Additionally, there are several video interviews with the artists themselves about what inspired them to create these works. All of these will be essential in preserving the scholarly communication about these pieces and the originals that they were inspired by. I have contacted Rob and Nick once and they are too busy to do an extensive interview, so these will have to suffice. The information is the key part about these videos, rather than their look and feel. Therefore, it is not that important to ensure their visual quality or that they remain in the same format.
Furthermore, I plan to preserve all of the videos from Motion Picture Company explaining their role in creating the artworks. Their videos provide insight into the technological processes and difficulties behind the scenes that will be valuable to scholars of new media, animation, and design in the future. Because the visual nature is more important in these videos, I will preserve and maintain these in the highest quality formats available.
I plan to reach out to some people that worked on the team to see if they will do more interviews on the challenges and their experiences creating these pieces. I will compile these together as a complete document (most likely as a PDF document) that scholars and future artists will be interested in the years to come. This will further the goal of documenting the creation of this new genre of art without dealing with any concerns of providing access to the original substituent digital objects.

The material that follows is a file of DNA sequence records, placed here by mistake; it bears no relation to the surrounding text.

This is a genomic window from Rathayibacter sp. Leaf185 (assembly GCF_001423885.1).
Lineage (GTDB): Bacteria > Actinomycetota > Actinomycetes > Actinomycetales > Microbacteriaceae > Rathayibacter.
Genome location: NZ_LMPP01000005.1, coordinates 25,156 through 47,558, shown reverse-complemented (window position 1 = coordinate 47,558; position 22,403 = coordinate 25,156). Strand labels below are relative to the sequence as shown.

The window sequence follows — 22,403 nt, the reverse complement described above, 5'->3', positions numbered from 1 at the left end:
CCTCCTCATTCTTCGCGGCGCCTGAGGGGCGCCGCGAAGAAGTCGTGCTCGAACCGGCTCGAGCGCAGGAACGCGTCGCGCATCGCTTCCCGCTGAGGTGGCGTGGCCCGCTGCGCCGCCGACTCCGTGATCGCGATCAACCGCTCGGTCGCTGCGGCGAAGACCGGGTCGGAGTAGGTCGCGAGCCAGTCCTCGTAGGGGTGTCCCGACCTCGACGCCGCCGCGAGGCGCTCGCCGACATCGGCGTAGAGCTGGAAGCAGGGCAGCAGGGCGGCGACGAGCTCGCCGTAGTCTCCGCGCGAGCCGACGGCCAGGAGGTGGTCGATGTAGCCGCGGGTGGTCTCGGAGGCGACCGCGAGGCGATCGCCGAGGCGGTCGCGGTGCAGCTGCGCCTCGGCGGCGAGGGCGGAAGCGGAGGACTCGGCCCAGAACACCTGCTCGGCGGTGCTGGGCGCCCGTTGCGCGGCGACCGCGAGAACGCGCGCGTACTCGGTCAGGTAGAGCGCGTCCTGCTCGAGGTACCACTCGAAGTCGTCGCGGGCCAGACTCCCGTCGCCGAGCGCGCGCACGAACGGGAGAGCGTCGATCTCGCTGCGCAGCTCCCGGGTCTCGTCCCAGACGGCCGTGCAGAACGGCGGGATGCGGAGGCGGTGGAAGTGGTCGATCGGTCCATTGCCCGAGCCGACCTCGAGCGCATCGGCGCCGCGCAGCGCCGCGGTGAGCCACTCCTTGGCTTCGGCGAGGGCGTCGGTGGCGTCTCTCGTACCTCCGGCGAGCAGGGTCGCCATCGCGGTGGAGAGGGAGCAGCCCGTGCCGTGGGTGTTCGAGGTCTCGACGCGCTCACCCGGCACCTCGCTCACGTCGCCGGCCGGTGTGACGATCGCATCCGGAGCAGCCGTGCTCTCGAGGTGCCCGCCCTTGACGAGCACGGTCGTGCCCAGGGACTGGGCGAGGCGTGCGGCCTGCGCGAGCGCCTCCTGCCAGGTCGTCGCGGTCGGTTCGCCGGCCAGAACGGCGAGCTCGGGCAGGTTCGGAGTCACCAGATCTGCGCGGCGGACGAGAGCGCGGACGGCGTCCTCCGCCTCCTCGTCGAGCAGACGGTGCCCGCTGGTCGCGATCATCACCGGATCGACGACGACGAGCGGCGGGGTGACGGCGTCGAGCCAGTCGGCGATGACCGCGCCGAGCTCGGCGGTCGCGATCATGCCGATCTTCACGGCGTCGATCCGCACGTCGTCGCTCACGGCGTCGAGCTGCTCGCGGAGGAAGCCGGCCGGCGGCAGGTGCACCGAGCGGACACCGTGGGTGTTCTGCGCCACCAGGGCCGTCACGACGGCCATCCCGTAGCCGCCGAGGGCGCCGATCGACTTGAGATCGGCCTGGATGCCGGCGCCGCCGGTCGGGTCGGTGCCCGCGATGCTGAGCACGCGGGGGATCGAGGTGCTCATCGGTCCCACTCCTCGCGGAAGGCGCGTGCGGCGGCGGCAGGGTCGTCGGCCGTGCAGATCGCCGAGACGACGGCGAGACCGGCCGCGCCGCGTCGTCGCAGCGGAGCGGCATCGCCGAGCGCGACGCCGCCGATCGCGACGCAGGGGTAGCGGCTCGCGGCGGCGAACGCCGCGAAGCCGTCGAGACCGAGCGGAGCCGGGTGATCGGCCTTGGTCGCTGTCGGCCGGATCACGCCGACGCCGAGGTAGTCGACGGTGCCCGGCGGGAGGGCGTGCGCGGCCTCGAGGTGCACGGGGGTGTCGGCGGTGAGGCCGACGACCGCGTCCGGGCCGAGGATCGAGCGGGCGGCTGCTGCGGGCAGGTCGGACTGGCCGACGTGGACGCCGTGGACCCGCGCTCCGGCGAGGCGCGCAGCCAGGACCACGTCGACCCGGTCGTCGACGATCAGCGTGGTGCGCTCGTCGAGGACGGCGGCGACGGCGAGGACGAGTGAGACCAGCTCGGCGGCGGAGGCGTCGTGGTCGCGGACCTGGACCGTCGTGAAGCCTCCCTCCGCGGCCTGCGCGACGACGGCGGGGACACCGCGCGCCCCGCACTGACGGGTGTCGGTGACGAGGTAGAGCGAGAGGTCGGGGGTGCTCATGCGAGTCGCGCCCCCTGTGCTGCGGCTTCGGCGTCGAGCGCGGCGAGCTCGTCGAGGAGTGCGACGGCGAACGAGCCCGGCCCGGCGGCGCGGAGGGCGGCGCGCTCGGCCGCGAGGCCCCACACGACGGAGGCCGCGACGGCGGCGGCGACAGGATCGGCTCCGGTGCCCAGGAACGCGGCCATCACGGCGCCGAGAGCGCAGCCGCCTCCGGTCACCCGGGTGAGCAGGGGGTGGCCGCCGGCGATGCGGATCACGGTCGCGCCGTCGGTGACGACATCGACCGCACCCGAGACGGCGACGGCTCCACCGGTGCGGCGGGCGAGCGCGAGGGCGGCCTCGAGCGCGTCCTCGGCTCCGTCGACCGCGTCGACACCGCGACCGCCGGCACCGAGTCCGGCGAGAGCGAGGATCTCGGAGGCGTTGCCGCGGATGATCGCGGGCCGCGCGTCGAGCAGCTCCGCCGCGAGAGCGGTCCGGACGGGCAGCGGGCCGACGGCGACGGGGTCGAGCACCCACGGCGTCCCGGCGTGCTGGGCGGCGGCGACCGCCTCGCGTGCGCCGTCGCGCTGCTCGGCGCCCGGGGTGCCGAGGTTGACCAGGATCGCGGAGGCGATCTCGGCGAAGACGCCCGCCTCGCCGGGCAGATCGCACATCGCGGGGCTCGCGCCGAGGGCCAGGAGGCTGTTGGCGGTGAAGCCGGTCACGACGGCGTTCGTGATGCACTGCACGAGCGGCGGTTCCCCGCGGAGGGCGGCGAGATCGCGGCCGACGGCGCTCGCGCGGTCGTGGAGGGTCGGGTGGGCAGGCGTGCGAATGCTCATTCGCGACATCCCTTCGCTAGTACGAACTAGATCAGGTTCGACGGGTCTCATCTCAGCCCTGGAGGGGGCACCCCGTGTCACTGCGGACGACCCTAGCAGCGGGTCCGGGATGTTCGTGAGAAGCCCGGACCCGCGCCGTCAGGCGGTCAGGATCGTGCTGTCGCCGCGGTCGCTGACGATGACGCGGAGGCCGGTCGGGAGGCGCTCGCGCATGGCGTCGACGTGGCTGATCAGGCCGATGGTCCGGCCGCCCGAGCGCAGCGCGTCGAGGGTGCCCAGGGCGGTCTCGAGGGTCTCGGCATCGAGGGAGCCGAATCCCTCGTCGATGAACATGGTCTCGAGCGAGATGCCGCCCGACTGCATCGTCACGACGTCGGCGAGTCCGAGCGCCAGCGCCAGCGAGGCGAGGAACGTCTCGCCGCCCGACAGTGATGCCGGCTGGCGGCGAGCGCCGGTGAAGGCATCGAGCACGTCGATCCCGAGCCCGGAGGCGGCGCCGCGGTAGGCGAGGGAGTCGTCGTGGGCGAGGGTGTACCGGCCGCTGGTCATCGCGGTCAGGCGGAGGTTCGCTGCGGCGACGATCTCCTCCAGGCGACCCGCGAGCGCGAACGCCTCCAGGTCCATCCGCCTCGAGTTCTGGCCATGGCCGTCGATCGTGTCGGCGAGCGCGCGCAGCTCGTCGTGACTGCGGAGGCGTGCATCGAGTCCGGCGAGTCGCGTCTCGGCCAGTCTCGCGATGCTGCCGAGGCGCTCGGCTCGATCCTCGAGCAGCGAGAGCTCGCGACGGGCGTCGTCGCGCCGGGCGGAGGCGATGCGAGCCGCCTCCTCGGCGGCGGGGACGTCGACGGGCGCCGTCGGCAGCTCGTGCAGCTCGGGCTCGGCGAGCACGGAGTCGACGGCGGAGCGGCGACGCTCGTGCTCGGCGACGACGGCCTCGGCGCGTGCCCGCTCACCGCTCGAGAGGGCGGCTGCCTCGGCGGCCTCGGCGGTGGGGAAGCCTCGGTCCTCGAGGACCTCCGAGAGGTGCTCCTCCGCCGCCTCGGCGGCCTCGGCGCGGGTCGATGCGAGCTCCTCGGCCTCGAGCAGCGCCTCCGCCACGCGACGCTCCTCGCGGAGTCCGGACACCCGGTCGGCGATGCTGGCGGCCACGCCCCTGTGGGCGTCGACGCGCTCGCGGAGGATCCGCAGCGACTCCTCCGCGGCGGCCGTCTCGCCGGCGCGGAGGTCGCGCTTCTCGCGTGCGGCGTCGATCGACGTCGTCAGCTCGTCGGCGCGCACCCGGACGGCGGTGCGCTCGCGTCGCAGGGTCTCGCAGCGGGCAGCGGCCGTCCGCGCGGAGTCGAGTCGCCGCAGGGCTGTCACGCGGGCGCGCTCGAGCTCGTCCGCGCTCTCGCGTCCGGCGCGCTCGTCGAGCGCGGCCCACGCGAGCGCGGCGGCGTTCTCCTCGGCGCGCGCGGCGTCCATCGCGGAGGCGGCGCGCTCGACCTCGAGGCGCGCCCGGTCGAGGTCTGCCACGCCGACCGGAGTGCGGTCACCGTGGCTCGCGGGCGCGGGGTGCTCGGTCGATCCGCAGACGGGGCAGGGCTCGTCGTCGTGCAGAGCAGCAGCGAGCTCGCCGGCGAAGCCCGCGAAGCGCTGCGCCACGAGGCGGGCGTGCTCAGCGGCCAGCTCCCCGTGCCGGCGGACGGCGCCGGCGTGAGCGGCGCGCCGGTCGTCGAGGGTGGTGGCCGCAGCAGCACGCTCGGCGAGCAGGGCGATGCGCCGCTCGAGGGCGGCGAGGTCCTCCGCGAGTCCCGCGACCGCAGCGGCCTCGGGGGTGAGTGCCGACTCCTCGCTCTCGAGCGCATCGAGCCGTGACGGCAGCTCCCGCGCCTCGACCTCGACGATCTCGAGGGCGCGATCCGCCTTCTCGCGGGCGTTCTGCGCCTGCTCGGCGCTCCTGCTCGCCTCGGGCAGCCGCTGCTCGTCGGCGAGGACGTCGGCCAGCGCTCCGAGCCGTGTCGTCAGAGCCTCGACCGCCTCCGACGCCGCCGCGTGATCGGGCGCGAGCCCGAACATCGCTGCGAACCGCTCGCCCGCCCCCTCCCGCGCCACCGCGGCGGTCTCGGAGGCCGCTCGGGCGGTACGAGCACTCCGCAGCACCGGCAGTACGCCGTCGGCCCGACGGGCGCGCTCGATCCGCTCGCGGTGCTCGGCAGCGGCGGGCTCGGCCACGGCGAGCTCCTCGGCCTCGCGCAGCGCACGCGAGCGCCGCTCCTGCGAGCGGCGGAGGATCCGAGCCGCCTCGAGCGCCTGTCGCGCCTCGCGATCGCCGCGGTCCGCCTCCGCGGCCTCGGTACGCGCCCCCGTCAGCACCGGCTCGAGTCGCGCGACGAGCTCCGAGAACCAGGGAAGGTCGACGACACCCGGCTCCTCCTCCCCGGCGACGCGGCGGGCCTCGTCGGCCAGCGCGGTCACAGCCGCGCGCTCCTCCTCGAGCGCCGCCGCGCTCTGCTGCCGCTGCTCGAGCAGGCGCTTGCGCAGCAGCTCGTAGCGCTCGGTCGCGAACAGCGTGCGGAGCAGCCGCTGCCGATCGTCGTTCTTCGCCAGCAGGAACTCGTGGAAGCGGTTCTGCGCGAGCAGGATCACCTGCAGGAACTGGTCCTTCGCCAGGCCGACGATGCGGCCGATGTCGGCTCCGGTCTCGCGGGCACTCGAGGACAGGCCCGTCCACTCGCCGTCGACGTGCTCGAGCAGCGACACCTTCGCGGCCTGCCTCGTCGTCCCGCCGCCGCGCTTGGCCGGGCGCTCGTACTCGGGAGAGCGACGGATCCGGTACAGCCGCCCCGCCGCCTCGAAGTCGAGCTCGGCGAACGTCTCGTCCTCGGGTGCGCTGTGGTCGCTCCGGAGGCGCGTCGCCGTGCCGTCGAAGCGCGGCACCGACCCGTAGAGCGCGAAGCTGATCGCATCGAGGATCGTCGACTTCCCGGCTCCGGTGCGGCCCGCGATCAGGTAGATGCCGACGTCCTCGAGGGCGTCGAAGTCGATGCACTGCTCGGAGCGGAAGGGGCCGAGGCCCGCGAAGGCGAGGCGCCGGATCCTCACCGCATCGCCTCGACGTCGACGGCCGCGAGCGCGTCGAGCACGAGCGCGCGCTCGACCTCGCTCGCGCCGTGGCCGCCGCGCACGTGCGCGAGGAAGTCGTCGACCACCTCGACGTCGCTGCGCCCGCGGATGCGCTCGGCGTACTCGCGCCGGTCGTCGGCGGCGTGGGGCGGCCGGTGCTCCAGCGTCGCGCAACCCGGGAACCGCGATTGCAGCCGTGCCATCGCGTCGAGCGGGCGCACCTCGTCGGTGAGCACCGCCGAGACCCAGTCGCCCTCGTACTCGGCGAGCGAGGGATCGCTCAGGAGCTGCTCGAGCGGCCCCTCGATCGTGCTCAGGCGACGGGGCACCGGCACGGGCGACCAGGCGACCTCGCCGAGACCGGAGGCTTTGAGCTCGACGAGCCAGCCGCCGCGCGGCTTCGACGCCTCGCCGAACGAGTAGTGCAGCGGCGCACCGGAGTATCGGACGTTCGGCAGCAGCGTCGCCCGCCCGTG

Most of the videos mentioned above are either embedded directly on a webpage or in video players like vimeo or youtube. Thus, I will download them either by using a simple “save as” or by using youtube-dl. In addition, I will use tools like mediainfo to extract technical metadata (most likely in PBCore 2.0) to accompany these videos. Furthermore, I will use FFmpeg (and this handy ffmprovisor to decrease the learning curve) to generate MD5 hashes for future fixity checks and also transcode any videos that may be in an at risk format.
Much of the online press coverage of these works, whether video or web articles have not been saved in the Internet Archive. I will ensure that these pages are preserved as part of the record of reaction and scholarly communication mainly using the “save page now” functionality of the Wayback Machine. Additionally, I will save a copy of the html as it is delivered to my screen and create a collection that can be accessed in a central location.
Actual viewer reaction is much more difficult to ascertain, with only a few mentions in news articles or in generic postings from gallery attendees saying something similar to “this is cool” along with a picture on social media. In order to preserve the audience’s experience, I will go beyond the limited reactions and try to interview some of these people that posted on social media and see if they will expand further (hopefully they remember!). These interviews, as above, will most likely be saved as a compiled PDF document.
— Liv Tait (@aodt) February 27, 2014
In the end, I plan on uploading all of these objects as a collection in the Internet Archive ensuring long term access.